11 July 2014 Study on the improved peak-to-average-power ratio reduction technology based on the partial transmission sequences method in optical orthogonal frequency division multiplexing systems
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Optical Engineering, 53(7), 076101 (2014). doi:10.1117/1.OE.53.7.076101
Abstract
According to the defect of the high peak-to-average-power ratio (PAPR) in optical orthogonal frequency division multiplexing (OFDM) systems, the PAPR reduction technology based on the partial transmission sequences (PTS) method has been deeply studied. An improved enhanced-iterative-algorithm-PTS (EIA-PTS) technology is proposed. The proposed EIA-PTS technology, compared with the original PTS (O-PTS), can reduce the computational complexity. The simulation analysis shows that the computational complexity of the O-PTS method grows exponentially with an increase in the number of both subblocks and phase factors, while the computational complexity of the EIA-PTS technology basically remains stable and is lower than that of the O-PTS method. On the basis of the proposed EIA-PTS technology, an improved EIA-PTS-Clipping combined PAPR reduction technology that combines EIA-PTS technology with clipping technology is proposed. The simulation result shows the proposed EIA-PTS-Clipping combined PAPR reduction technology, compared with the previous proposed EIA-PTS technology, can further improve the PAPR reduction performance and has a higher application value because it can have a better tradeoff between the bit error rate performance and PAPR reduction effect for optical OFDM systems.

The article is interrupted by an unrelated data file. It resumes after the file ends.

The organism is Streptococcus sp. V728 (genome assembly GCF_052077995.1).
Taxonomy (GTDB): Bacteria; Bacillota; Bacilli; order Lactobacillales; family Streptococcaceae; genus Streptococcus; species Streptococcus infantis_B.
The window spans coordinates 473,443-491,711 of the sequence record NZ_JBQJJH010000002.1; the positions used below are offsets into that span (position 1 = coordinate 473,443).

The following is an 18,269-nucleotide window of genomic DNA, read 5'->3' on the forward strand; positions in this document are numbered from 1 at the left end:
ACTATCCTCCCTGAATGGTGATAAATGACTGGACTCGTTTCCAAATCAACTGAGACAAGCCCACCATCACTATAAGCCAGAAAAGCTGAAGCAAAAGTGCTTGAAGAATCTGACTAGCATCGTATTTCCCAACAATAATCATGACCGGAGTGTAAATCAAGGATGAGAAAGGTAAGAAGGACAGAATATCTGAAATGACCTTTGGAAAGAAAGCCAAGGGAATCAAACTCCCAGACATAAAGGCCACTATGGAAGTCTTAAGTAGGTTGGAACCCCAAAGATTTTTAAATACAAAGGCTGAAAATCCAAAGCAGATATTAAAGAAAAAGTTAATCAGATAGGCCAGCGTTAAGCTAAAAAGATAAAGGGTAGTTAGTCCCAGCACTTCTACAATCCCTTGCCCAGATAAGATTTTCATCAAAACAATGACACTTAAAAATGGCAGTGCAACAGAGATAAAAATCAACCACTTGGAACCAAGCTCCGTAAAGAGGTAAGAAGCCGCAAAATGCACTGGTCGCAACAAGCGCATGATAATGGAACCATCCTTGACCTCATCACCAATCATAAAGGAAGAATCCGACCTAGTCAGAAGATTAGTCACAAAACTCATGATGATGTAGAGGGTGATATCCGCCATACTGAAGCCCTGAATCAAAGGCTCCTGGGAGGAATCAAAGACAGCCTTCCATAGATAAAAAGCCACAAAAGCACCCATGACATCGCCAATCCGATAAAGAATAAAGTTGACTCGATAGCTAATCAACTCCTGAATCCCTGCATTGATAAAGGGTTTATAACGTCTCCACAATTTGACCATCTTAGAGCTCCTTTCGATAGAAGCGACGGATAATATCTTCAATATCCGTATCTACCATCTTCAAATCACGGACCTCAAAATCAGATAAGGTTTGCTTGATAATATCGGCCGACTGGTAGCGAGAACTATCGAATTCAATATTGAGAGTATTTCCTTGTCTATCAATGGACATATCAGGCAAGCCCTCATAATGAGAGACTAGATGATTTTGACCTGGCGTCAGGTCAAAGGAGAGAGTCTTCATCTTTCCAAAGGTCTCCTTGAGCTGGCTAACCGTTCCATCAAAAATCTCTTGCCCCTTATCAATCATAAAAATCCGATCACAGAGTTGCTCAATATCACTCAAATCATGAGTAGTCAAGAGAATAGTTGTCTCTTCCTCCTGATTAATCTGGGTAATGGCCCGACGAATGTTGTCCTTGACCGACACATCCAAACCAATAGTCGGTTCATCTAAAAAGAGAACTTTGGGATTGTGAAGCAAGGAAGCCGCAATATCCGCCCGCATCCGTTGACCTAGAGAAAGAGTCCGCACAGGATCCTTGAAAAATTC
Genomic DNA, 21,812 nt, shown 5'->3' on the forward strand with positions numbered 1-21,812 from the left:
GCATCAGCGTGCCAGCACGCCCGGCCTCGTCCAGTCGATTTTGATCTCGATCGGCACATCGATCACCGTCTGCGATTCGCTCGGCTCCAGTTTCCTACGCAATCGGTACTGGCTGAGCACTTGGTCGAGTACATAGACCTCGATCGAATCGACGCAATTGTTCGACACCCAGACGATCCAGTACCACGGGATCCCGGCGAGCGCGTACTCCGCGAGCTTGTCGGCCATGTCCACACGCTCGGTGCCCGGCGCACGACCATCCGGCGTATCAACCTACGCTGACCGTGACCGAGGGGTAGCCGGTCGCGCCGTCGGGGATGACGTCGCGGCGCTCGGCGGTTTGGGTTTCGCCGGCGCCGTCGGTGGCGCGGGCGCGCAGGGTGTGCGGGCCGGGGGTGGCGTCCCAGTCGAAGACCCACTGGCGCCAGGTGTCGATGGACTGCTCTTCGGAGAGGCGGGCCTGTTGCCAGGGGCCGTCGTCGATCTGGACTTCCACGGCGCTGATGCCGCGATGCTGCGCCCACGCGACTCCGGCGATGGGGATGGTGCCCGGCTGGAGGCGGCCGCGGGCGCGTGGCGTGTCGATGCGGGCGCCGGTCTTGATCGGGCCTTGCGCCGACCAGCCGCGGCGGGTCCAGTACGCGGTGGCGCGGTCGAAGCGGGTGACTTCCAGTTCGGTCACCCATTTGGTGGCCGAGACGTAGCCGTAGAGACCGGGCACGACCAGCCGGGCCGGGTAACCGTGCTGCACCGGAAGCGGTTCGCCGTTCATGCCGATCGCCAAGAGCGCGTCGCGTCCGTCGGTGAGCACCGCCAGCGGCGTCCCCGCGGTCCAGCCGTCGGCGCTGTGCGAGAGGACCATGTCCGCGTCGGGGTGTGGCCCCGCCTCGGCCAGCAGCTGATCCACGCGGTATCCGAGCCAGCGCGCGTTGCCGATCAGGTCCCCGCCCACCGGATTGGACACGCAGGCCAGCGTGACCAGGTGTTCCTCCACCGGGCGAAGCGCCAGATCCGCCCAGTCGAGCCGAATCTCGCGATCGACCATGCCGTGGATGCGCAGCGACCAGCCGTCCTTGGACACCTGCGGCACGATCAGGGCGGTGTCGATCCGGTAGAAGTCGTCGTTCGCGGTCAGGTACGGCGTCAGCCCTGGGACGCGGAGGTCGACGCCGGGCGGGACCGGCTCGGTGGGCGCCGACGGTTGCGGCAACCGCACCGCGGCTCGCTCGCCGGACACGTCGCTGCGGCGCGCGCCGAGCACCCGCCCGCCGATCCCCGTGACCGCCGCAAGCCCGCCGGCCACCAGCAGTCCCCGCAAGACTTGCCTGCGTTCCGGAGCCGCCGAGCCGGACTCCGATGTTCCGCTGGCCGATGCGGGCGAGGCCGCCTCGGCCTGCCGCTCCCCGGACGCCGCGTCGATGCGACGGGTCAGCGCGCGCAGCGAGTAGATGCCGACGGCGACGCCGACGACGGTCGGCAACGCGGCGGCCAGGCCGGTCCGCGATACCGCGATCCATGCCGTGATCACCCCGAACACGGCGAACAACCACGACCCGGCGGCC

© 2014 Society of Photo-Optical Instrumentation Engineers (SPIE)
Jianguo Yuan, Zhangchao Li, Yunxia Hu, Quanliang Sheng, Jinzhao Lin, Pang Yu, "Study on the improved peak-to-average-power ratio reduction technology based on the partial transmission sequences method in optical orthogonal frequency division multiplexing systems," Optical Engineering 53(7), 076101 (11 July 2014). http://dx.doi.org/10.1117/1.OE.53.7.076101
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KEYWORDS
Orthogonal frequency division multiplexing

Signal processing

Computer simulations

Telecommunications

Optical engineering

Distortion

Lithium

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